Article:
5. Service Utilization
First, let’s define service utilization. According to TBG, it is the “percentage of service inventory time that is billable per technician.”
This notion is similar to another metric we described in a recent blog “The Encyclopedia of MSP Measurement”. In this blog, we described Billing Resource Utilization which also focuses on billable hours. In this case, the MSP judges staff efficiency by calculating the ratio of billable- to wasted-hours. If you add in your tech’s hourly rate, you’ll discover how much money is lost when techs are not working on billable jobs.
4. Managed Service Agreement Profitability
This metric has some similar measurements, including:
Client Contribution (CC): How much an MSP earns from each client, less the cost of obtaining this revenue.
Client Effective Rate (CER): How much an MSP makes from each client based on time spent servicing them. It is the monthly fixed fees that are charged divided by how many hours spent with that client. This will produce a revenue-per-hour result.
TBG suggests the use of Managed Services Agreement Profitability. They believe there should be at least a 65% gross margin on each agreement. If you make less than that, you are pricing your services too low, your service staff is deficient, or your procedures and processes are not optimum.
3. Service Salaries
Service roles and titles can include help desk, NOC technicians and engineers, service managers, overall engineers and technicians, and service coordinators. The salaries of these staffers should be no more than a third of overall service revenues.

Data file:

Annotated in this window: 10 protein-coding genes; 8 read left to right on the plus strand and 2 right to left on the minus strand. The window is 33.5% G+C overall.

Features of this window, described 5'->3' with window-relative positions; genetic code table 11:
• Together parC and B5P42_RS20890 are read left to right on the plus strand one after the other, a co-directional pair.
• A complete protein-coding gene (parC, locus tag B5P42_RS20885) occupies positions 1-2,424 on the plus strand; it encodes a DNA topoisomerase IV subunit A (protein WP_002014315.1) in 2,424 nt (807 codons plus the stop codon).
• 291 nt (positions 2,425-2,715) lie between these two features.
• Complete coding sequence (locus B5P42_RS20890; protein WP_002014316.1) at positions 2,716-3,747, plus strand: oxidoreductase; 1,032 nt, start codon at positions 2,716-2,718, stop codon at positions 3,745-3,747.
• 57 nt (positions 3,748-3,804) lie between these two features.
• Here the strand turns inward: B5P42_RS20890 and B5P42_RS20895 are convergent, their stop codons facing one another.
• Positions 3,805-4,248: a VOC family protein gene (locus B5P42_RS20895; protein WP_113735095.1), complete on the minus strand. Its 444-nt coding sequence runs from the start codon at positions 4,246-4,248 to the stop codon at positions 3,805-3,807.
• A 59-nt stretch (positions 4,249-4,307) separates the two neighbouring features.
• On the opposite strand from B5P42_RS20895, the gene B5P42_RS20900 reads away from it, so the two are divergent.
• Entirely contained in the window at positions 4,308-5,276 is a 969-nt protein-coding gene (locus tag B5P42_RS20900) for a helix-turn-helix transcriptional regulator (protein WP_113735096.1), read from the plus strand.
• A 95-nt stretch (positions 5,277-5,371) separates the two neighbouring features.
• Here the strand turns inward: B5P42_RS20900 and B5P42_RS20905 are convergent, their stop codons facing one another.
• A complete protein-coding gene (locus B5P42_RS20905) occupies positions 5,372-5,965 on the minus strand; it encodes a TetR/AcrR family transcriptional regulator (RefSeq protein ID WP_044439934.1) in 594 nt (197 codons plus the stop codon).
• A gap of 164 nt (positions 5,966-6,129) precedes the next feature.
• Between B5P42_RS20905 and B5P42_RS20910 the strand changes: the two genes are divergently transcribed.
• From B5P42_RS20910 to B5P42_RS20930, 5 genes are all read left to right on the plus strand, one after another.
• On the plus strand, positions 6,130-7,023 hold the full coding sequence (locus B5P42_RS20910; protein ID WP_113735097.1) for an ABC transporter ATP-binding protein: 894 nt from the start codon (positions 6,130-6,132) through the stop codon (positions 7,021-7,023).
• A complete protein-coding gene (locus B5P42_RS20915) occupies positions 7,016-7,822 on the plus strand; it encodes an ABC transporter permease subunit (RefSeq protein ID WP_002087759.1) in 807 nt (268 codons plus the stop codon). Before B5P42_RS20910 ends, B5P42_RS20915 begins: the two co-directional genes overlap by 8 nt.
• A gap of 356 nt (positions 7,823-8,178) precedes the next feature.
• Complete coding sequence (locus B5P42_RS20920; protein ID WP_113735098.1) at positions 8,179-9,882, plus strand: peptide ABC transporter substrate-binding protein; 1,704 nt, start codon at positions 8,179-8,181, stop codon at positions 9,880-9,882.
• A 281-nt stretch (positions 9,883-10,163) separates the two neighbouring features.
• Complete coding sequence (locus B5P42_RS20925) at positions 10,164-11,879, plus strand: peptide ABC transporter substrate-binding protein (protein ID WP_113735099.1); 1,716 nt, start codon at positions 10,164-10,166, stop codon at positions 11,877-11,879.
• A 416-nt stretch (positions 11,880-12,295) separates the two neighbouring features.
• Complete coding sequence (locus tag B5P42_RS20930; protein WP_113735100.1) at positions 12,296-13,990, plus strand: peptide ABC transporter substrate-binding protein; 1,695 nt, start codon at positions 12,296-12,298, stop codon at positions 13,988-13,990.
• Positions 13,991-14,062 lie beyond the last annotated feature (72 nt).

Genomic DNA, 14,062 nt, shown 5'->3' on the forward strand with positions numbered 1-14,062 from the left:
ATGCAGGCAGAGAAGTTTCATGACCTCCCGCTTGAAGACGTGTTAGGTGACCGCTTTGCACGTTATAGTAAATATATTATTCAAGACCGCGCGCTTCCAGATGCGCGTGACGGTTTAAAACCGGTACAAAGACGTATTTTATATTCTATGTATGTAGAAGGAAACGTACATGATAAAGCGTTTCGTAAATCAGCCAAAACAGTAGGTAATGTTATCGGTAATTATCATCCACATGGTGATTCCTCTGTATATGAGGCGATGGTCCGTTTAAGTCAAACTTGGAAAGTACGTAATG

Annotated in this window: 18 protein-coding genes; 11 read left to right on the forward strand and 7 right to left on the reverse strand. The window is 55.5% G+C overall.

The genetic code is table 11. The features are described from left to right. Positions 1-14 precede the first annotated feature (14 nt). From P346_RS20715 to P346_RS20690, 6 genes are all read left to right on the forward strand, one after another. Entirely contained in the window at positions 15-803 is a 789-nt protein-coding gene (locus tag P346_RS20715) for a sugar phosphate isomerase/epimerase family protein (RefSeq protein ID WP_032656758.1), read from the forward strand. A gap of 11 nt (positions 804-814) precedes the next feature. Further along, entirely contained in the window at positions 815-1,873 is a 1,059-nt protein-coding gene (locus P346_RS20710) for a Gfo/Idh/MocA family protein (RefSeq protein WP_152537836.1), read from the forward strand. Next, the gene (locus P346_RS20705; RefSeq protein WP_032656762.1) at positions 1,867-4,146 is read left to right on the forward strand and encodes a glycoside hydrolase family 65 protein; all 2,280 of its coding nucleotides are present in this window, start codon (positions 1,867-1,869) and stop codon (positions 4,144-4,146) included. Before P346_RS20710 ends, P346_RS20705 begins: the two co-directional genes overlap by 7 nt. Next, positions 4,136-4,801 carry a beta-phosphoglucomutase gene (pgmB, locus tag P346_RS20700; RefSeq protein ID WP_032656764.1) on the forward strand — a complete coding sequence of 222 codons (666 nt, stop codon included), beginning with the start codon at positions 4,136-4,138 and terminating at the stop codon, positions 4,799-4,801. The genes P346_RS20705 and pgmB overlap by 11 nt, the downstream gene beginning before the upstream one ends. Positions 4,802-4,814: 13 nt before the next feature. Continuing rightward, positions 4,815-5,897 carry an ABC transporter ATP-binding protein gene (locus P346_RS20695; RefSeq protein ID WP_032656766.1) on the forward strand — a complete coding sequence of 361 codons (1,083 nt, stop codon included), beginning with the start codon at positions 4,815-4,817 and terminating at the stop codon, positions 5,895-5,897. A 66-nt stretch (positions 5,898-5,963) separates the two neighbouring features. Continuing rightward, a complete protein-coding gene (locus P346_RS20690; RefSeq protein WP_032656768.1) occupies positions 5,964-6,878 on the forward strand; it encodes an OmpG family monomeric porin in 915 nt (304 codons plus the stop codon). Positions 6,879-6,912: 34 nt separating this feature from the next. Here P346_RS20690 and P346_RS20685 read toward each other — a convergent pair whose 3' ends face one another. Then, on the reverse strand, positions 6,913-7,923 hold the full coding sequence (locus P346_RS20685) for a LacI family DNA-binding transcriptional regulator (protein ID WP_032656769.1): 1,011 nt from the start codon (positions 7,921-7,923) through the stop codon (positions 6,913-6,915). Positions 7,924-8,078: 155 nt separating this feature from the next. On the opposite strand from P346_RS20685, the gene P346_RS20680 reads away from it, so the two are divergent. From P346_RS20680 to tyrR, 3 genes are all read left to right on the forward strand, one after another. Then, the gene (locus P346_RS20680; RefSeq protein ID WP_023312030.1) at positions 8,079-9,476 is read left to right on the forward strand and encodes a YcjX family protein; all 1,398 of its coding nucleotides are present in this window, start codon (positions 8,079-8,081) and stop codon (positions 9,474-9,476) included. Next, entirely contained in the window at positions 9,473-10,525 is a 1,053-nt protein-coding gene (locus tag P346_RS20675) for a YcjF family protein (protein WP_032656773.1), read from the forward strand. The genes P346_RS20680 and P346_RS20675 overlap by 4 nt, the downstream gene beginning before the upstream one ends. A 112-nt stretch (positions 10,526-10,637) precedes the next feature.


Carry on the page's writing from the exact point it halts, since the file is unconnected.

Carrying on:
To make service efficient, TBG recommends clearly defining the structure of the service organization. This involves clear job descriptions, well-thought-out career planning strategies, and “pre-defined compensation plans.” The company also recommends hiring entry-level workers and then promoting from within. By doing this, you can train new employees to your specific work processes (and not have to retrain technicians used to doing processes another way). But, more importantly, by providing a career path – and actively promoting from within – you increase morale and employee retention rates.
2. Service Department Profitability
In general, you don’t want to spend more than 55% of your gross profits on service. Similar to Product Margin, you calculate this by adding up all your services revenues and subtracting the cost of goods sold – or cost of services sold. Calculate the salary expense that is directly related to delivering services, training or travel expenses, sales commissions, and any transaction fees associated with annuity revenues. Again, overhead costs such as rent and utilities, and any salaried expenses not directly related to delivering services is not including in the cost of goods sold.
So, an MSP that received $1.2 million in services revenue and had $540K in expenses tied to delivering these services would reach a minimum of 55% gross profit on services.
MSPs must keep a close eye on pricing and expenses to make their goal.
The No. 1 Metric is Net Operating Income
TBG is a huge fan of Net Operating Income, which is a metric that pretty much sums up the current health of an MSP business.
Operating income is similar to EBITDA, except that EBITDA also considers amortization and depreciation. Net operating income is more commonly used because it is a bit easier to calculate than EBITDA.
According to TBG, your net operating income should be a least 10%. At the same time, TBG likes for services to be more than 60% of total income. And when it comes to service revenue, Monthly Recurring Revenue (MRR) should be more than 60% of the total.
What to Learn More?
Check out TBG’s on-demand version of their Ten Most Important Numbers talk for more details.
Looking to reduce your administrative expenses and increase efficiency? Request for a demo of Kaseya BMS – a next-generation business management solution that was built specifically to help MSPs spend more time selling and delivering services, and less time on non-revenue-generating tasks like billing and project management.